Scottsdale ambulance technology receives national EMS safety award

Maricopa Ambulance CEO Bryan Gibson and Scottsdale Fire Chief Tom Shannon meet to begin the partnership between the two agencies for 9-1-1 emergency ambulance service. (Submitted photo)

Maricopa Ambulance’s Scottsdale ambulance technology receives a national EMS award for safety.

The safe driving technology in Maricopa Ambulance’s Scottsdale 9-1-1 ambulance fleet has received a national EMS award by the American Ambulance Association for Patient and Employee Safety.

According to a press release, the award recognizes collision avoidance, traffic pre-emption and drowsy driving prevention. The Scottsdale 9-1-1 fleet is said to be one of the first ambulance fleets in the country with Safe Drive Systems, an aftermarket collision avoidance and lane departure system.

Also, Maricopa Ambulance implemented Street Eagle driver behavior monitoring to identify poor, unsafe driving habits; provide improvement incentives and strategies, detailed the release.

Maricopa Ambulance’s trial of a drowsy and distracted driving prevention system called, SeeingMachine Guardian uses in-cab sensors and cameras to track the driver’s eye movement and face to provide in-vehicle alerts, notifying on-duty supervisors of fatigue or distractions, the release noted.

The technology in Maricopa Ambulance’s Scottsdale 9-1-1 ambulance fleet received the national EMS award for its continuous efforts to create a culture of safety and raising the bar for vehicle safety standards in the EMS industry, described the release.

Beginning with the 10 ambulances to serve the City of Scottsdale 9-1-1 contract, Priority Ambulance launched a nationwide comprehensive, multi-year vehicle safety initiative to reduce risks association with traffic accidents, unsafe driving behaviors, distracted driving, fatigued driving and patient safety.

“We knew that in going with Maricopa, safety was going to be a No. 1 priority,” said Scottsdale Fire Chief Tom Shannon in a prepared statement. “The safety strategies include the huge investment they’ve made in technology in their units to keep vehicles within the lanes and forewarn about upcoming traffic and hazards, as well as the policies and procedures that we engage in and negotiate in terms of our deployment strategies to make sure that we get to the call appropriately.”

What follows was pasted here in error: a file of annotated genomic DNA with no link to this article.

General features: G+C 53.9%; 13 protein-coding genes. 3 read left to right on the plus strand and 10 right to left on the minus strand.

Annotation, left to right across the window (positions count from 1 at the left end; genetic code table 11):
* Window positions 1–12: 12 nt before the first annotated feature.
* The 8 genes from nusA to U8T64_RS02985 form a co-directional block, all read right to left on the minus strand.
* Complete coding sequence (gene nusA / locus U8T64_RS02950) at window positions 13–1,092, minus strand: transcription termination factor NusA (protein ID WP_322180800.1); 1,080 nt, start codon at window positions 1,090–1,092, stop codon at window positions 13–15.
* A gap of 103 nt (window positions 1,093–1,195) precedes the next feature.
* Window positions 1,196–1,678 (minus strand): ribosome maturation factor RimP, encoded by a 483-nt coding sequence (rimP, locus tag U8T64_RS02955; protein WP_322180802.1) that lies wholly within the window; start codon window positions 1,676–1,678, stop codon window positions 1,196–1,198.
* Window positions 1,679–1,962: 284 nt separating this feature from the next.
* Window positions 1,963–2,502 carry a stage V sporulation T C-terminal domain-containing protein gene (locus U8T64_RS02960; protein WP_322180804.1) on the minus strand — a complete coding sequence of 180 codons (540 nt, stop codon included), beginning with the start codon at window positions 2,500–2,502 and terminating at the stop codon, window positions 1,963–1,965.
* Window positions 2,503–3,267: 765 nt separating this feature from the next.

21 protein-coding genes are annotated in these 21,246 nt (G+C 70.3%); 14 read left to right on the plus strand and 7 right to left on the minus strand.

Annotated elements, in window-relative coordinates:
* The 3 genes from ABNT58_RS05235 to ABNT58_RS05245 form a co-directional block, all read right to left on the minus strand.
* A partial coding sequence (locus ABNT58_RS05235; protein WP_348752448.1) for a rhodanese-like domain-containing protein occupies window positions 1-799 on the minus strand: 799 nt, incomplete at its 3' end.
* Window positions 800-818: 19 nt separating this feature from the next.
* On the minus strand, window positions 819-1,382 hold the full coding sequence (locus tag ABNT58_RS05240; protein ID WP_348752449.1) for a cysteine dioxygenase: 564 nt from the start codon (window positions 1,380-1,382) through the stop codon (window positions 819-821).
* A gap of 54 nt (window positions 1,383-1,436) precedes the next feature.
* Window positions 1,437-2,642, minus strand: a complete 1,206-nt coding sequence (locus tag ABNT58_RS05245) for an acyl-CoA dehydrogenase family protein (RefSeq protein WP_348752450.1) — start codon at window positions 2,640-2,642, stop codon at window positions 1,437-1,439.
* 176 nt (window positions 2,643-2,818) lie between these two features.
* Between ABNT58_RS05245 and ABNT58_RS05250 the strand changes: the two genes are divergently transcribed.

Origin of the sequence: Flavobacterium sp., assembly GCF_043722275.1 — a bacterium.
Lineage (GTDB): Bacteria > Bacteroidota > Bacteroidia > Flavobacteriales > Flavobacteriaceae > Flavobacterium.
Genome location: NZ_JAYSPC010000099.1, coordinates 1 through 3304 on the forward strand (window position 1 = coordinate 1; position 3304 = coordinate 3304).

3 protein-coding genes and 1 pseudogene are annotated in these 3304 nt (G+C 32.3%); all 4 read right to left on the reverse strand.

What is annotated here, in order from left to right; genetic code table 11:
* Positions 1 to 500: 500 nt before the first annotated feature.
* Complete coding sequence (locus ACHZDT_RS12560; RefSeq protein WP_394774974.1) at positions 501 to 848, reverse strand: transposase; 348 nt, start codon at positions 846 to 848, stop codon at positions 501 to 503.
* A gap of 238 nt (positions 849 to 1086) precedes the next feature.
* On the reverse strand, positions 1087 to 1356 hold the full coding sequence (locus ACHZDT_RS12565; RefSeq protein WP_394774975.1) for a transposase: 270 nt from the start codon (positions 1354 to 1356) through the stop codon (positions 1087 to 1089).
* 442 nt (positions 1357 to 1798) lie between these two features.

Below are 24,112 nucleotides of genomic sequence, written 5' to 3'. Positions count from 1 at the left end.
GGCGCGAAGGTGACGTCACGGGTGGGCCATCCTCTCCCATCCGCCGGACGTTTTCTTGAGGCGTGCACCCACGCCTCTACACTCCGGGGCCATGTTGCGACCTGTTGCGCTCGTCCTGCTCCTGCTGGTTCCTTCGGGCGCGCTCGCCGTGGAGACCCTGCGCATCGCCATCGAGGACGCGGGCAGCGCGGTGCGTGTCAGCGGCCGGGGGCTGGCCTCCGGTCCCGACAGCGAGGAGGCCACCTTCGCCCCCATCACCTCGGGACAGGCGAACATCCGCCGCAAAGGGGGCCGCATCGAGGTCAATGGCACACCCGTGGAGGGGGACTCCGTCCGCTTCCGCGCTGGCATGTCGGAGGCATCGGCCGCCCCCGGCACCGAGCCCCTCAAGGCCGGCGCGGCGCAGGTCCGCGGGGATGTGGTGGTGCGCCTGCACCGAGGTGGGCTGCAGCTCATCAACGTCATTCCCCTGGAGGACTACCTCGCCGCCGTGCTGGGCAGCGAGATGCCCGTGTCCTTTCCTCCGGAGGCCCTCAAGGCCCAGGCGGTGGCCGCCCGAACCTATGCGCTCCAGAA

The Scottsdale 9-1-1 fleet is one of the first ambulance fleets in the country to have Safe Drive Systems, an aftermarket collision avoidance and lane departure system. Maricopa Ambulance takes advantage of safety options installed in the City of Scottsdale’s infrastructure, the release noted.

Scottsdale 9-1-1 ambulances are equipped with Opticom traffic signal pre-emption equipment that clears traffic when an ambulance responds to an emergency. All vehicles in the Priority Ambulance fleet are equipped with standard patient and crew safety features, the release stated.

The company is in a three-year implementation period for deployment of driver behavior monitoring technology, collision-avoidance and lane-departure technology, as well as driver-feedback technology for mitigating drowsy and distracted driving incidents, the release said.

The company wants to integrate the systems tested in Scottsdale in to fleets in Indiana and New York, the release added.

Priority Ambulance will accept the award at the American Ambulance Association’s Annual Conference and Awards Dinner in Las Vegas on Sept. 7.

Maricopa Ambulance’s 10-vehicle fleet to provide 9-1-1 service to the City of Scottsdale gathers at Pinnacle Peak before going into service in Feb. 17, 2018. The fleet is one of the first in the country to be equipped with aftermarket collision avoidance and lane departure technology. (Submitted photo)

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